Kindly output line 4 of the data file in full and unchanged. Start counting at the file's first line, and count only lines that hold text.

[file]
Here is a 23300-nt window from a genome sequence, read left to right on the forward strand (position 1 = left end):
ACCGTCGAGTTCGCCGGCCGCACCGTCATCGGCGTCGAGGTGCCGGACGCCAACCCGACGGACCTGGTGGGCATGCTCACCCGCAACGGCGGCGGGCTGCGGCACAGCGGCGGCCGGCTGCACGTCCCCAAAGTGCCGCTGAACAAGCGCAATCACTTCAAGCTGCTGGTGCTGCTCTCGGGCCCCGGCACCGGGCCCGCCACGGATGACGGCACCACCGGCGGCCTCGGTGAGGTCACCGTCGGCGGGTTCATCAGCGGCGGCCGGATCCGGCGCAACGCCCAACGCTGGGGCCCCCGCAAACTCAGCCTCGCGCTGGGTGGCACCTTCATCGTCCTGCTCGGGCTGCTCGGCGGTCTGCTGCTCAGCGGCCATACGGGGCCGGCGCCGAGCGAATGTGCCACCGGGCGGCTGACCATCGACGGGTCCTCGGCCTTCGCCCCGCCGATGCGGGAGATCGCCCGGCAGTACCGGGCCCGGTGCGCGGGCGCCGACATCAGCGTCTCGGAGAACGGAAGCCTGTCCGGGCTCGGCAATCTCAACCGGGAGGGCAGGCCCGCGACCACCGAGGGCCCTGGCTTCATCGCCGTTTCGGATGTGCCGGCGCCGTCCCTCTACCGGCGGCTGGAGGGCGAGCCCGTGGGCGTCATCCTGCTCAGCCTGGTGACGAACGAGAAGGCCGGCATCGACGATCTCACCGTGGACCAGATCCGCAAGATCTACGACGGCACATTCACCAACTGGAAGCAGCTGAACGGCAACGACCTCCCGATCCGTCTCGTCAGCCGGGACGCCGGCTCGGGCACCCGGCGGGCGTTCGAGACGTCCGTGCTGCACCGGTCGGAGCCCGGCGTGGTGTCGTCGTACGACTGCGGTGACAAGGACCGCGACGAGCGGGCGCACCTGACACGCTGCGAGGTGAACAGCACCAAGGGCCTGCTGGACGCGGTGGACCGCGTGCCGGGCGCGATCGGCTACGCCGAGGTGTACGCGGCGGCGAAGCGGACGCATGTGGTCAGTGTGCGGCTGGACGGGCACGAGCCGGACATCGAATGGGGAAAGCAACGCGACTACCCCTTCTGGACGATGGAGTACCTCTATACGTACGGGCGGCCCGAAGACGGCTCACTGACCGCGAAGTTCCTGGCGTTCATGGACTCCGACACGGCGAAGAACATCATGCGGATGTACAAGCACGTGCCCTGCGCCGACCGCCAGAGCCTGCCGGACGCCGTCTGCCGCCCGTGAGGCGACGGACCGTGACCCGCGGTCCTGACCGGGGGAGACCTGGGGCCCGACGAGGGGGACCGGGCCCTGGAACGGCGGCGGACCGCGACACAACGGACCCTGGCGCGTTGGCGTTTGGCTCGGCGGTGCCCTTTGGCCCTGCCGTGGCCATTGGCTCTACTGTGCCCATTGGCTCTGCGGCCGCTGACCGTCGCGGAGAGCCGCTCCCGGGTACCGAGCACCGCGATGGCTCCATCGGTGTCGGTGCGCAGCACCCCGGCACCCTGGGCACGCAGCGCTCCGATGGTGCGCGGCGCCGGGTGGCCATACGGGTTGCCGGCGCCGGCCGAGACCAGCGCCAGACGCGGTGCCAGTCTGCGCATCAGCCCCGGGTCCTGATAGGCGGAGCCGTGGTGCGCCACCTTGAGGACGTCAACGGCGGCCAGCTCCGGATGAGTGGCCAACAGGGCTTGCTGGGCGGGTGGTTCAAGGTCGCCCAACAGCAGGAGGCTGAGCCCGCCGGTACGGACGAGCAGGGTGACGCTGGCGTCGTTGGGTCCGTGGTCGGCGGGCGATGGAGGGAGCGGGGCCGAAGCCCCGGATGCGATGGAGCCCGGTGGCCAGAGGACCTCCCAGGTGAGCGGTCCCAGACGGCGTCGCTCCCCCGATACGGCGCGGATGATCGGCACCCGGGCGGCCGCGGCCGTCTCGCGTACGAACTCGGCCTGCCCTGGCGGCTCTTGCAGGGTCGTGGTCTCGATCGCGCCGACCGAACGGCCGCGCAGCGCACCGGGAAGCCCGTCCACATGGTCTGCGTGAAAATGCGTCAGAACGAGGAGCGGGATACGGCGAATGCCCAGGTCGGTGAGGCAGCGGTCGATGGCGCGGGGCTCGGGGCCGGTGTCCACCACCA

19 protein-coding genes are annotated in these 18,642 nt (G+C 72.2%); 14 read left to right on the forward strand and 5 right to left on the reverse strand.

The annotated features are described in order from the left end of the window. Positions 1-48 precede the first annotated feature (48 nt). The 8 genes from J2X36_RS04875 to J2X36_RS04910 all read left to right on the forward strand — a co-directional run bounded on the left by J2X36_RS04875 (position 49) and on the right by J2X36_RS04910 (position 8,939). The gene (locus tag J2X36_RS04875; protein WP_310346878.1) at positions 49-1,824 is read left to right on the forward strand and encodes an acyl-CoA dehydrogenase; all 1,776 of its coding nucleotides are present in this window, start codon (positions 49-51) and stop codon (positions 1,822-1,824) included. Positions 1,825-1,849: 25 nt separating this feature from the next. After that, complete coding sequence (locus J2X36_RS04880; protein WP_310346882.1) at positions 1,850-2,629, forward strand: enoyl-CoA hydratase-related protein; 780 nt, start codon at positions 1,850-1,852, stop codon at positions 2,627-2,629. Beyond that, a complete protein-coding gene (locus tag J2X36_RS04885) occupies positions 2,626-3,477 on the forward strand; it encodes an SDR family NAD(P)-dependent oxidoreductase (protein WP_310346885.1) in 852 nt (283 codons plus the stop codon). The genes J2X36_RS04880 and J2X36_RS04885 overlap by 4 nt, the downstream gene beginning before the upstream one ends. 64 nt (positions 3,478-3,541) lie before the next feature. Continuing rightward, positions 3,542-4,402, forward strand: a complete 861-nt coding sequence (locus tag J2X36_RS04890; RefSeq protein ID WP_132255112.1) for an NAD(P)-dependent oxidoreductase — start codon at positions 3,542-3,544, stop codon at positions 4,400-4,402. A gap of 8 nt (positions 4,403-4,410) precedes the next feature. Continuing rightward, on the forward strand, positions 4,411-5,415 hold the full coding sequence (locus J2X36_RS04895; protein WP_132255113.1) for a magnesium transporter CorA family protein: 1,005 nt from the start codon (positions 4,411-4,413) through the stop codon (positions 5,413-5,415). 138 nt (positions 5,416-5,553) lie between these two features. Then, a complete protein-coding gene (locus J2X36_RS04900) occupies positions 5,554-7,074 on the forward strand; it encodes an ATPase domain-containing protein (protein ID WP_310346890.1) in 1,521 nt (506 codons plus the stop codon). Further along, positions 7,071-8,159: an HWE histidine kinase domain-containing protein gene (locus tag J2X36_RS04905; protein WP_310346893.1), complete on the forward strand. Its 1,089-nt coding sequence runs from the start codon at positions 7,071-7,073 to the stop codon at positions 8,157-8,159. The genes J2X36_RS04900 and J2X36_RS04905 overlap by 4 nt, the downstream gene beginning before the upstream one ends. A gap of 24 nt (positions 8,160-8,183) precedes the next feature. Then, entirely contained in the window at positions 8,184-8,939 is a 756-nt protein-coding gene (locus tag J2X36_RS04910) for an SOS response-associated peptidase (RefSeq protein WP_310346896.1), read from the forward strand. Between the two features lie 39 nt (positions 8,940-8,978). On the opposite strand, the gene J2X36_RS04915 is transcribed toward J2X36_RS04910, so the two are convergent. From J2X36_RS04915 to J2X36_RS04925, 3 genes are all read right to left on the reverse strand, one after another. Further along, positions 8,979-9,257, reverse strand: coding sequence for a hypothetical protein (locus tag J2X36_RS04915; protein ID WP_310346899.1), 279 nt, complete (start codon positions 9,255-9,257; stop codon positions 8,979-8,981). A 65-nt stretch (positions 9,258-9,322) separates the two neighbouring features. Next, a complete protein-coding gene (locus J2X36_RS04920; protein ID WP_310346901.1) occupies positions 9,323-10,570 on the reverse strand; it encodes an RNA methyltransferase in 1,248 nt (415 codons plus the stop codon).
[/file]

The annotated features are described in order from the left end of the window. Positions 1-48 precede the first annotated feature (48 nt). The 8 genes from J2X36_RS04875 to J2X36_RS04910 all read left to right on the forward strand — a co-directional run bounded on the left by J2X36_RS04875 (position 49) and on the right by J2X36_RS04910 (position 8,939). The gene (locus tag J2X36_RS04875; protein WP_310346878.1) at positions 49-1,824 is read left to right on the forward strand and encodes an acyl-CoA dehydrogenase; all 1,776 of its coding nucleotides are present in this window, start codon (positions 49-51) and stop codon (positions 1,822-1,824) included. Positions 1,825-1,849: 25 nt separating this feature from the next. After that, complete coding sequence (locus J2X36_RS04880; protein WP_310346882.1) at positions 1,850-2,629, forward strand: enoyl-CoA hydratase-related protein; 780 nt, start codon at positions 1,850-1,852, stop codon at positions 2,627-2,629. Beyond that, a complete protein-coding gene (locus tag J2X36_RS04885) occupies positions 2,626-3,477 on the forward strand; it encodes an SDR family NAD(P)-dependent oxidoreductase (protein WP_310346885.1) in 852 nt (283 codons plus the stop codon). The genes J2X36_RS04880 and J2X36_RS04885 overlap by 4 nt, the downstream gene beginning before the upstream one ends. 64 nt (positions 3,478-3,541) lie before the next feature. Continuing rightward, positions 3,542-4,402, forward strand: a complete 861-nt coding sequence (locus tag J2X36_RS04890; RefSeq protein ID WP_132255112.1) for an NAD(P)-dependent oxidoreductase — start codon at positions 3,542-3,544, stop codon at positions 4,400-4,402. A gap of 8 nt (positions 4,403-4,410) precedes the next feature. Continuing rightward, on the forward strand, positions 4,411-5,415 hold the full coding sequence (locus J2X36_RS04895; protein WP_132255113.1) for a magnesium transporter CorA family protein: 1,005 nt from the start codon (positions 4,411-4,413) through the stop codon (positions 5,413-5,415). 138 nt (positions 5,416-5,553) lie between these two features. Then, a complete protein-coding gene (locus J2X36_RS04900) occupies positions 5,554-7,074 on the forward strand; it encodes an ATPase domain-containing protein (protein ID WP_310346890.1) in 1,521 nt (506 codons plus the stop codon). Further along, positions 7,071-8,159: an HWE histidine kinase domain-containing protein gene (locus tag J2X36_RS04905; protein WP_310346893.1), complete on the forward strand. Its 1,089-nt coding sequence runs from the start codon at positions 7,071-7,073 to the stop codon at positions 8,157-8,159. The genes J2X36_RS04900 and J2X36_RS04905 overlap by 4 nt, the downstream gene beginning before the upstream one ends. A gap of 24 nt (positions 8,160-8,183) precedes the next feature. Then, entirely contained in the window at positions 8,184-8,939 is a 756-nt protein-coding gene (locus tag J2X36_RS04910) for an SOS response-associated peptidase (RefSeq protein WP_310346896.1), read from the forward strand. Between the two features lie 39 nt (positions 8,940-8,978). On the opposite strand, the gene J2X36_RS04915 is transcribed toward J2X36_RS04910, so the two are convergent. From J2X36_RS04915 to J2X36_RS04925, 3 genes are all read right to left on the reverse strand, one after another. Further along, positions 8,979-9,257, reverse strand: coding sequence for a hypothetical protein (locus tag J2X36_RS04915; protein ID WP_310346899.1), 279 nt, complete (start codon positions 9,255-9,257; stop codon positions 8,979-8,981). A 65-nt stretch (positions 9,258-9,322) separates the two neighbouring features. Next, a complete protein-coding gene (locus J2X36_RS04920; protein ID WP_310346901.1) occupies positions 9,323-10,570 on the reverse strand; it encodes an RNA methyltransferase in 1,248 nt (415 codons plus the stop codon).